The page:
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Hobo With A Shotgun (3 stars)

Rutger Hauer stars in second feature spawned from Rodriguez and Tarantino's Grindhouse homage

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Hobo With A Shotgun

(18) 82min

This blood-splattered Canadian shlocker is, following Robert Rodriguez’s Machete, the second film to be expanded from one of the handful of tantalising fake trailers inspired by Rodriguez and Quentin Tarantino’s exploitation movie homage Grindhouse. The trailer’s cult following allowed the first-time filmmakers, director Jason Eisner, writer John Davies and producer Rob Cotterill, to up the budget from $150 to $3 million and cast as the titular vigilante Rutger Hauer, the iconic star of 80s genre classic such as Blade Runner and The Hitcher.

It’s the actor’s menacing screen presence in the latter film that Hobo draws most obviously plays on, although here Hauer’s nameless drifter becomes a force for good by single-handedly taking down the evil kingpin and corrupt cops of a city so riddled with crime it makes Gotham look like Disneyland. Hauer’s the right actor for the role, given the filmmakers are paying homage to 1980s exploitation cinema, but although Eisner cites Walter Hill’s street gangs actioner The Warriors (actually made in 1979) as a source of inspiration, Hobo has more in common with the far trashier films made by the Roger Corman-esque independent studio Troma such as The Toxic Avenger.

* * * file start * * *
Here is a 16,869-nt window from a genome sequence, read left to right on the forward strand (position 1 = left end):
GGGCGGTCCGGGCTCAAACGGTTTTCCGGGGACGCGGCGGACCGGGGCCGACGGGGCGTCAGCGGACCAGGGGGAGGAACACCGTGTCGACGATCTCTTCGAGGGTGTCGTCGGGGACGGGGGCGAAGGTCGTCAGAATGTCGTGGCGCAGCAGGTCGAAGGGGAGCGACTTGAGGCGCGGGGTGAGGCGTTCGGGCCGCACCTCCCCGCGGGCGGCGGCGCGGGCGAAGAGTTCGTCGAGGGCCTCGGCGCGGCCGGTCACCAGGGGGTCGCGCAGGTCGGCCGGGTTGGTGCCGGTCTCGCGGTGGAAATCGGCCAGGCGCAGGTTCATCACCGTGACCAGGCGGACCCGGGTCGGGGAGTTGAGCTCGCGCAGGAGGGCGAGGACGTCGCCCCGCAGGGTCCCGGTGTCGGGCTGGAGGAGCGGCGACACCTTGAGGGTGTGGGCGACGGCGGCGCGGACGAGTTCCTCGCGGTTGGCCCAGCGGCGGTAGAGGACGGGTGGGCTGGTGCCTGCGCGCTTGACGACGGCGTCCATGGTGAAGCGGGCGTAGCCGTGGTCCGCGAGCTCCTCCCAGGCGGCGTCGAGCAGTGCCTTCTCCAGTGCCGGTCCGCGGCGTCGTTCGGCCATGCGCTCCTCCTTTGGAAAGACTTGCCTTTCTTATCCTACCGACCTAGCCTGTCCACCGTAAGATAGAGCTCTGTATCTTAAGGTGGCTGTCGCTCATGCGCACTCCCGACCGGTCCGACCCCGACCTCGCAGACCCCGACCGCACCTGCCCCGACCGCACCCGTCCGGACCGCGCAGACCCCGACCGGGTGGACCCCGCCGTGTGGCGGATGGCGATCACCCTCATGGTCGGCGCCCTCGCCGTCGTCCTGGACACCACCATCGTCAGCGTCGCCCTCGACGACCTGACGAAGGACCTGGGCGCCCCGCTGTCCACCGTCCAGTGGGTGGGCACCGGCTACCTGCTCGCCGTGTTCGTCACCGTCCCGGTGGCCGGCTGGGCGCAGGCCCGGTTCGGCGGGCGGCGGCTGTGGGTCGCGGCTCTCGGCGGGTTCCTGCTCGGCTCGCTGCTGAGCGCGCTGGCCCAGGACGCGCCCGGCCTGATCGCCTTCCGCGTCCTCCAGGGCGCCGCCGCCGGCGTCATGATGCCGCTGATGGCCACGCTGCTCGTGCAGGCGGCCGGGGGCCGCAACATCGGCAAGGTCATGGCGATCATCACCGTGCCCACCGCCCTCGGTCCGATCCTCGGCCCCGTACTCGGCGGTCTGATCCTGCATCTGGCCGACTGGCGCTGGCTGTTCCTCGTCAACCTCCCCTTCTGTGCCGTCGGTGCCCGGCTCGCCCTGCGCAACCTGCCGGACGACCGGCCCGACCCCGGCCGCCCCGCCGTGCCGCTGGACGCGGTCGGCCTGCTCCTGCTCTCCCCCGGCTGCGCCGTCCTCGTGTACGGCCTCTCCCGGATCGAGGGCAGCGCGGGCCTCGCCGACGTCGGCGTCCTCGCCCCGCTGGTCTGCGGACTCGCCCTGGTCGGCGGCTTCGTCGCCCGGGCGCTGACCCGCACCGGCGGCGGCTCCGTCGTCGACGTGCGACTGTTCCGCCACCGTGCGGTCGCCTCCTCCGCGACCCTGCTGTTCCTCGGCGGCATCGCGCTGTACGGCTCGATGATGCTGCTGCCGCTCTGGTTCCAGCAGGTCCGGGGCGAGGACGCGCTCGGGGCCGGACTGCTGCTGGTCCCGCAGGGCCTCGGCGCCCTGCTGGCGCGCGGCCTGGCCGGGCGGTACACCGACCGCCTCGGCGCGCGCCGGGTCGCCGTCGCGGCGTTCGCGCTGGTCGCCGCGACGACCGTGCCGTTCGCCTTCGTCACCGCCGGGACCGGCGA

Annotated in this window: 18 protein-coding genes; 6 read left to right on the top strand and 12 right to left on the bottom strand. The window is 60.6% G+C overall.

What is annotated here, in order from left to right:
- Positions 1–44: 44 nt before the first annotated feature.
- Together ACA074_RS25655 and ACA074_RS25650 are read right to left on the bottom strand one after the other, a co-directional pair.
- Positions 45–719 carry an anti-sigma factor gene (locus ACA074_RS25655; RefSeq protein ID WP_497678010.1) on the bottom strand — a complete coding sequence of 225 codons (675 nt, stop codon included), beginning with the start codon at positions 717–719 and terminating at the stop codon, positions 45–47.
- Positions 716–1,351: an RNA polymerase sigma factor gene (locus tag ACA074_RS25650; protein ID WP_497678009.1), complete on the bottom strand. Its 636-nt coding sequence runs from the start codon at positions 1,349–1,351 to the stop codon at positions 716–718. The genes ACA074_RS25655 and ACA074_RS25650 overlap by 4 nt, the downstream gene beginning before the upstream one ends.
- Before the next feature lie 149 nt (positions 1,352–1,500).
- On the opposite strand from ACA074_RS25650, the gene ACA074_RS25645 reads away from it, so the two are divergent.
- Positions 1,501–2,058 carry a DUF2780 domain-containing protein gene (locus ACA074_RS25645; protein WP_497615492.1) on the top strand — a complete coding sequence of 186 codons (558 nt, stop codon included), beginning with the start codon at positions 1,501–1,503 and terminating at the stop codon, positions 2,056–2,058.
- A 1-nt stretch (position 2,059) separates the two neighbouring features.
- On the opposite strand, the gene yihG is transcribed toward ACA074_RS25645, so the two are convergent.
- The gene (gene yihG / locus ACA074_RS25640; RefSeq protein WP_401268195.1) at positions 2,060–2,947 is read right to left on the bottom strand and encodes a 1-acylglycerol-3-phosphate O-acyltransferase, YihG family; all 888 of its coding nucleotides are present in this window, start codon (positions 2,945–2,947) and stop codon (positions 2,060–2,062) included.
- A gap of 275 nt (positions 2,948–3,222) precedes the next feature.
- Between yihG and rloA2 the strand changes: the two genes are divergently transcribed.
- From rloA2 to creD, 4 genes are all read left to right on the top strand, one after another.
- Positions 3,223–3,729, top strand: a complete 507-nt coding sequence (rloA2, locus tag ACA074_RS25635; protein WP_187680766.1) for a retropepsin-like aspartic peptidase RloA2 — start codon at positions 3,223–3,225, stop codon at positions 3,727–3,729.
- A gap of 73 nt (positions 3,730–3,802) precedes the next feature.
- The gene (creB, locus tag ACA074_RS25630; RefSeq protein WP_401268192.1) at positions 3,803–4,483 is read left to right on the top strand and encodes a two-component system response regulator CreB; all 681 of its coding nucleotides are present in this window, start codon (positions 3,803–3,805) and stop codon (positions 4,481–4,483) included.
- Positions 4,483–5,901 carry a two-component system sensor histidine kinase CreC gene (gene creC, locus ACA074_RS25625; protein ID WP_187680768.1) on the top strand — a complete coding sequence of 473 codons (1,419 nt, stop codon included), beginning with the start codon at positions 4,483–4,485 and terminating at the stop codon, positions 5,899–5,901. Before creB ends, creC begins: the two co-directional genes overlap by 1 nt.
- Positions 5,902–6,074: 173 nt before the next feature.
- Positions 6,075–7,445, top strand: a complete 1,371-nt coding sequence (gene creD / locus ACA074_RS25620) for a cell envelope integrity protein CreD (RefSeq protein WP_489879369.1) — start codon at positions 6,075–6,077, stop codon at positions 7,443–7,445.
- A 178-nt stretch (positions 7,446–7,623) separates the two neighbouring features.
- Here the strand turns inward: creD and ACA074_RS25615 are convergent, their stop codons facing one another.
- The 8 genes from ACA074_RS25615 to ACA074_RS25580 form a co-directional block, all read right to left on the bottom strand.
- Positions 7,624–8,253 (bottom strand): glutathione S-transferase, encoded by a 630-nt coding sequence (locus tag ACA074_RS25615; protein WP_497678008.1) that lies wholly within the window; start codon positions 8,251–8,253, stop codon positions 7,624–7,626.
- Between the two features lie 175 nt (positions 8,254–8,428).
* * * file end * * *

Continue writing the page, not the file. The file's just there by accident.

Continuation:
That’s no bad thing if you like your exploitation homage poorly-made as well as pushed to the extreme. Hobo is in no way on par with Rodriguez and Tarantino’s well-made neo-trash, but it is gleefully gruesome and knowingly funny as well as being shamelessly inept. And Hauer’s mighty presence holds together a film that would otherwise have been little more than a cacophony of carnage.

Selected release from Fri 15 Jul.

Hobo with a Shotgun Red Band Trailer

Hobo with a Shotgun

  • 3 stars
  • 2011
  • Canada/US
  • 18
  • Directed by: Jason Eisener
  • Written by: John Davies
  • Cast: Rutger Hauer, Molly Dunsworth, Brian Downey, Gregory Smith

In this second film expanded from a Grindhouse trailer, Hauer's nameless drifter becomes a force for good by single-handedly taking down an evil kingpin and corrupt cops. It's gleefully gruesome and knowingly funny as well as being shamelessly inept.

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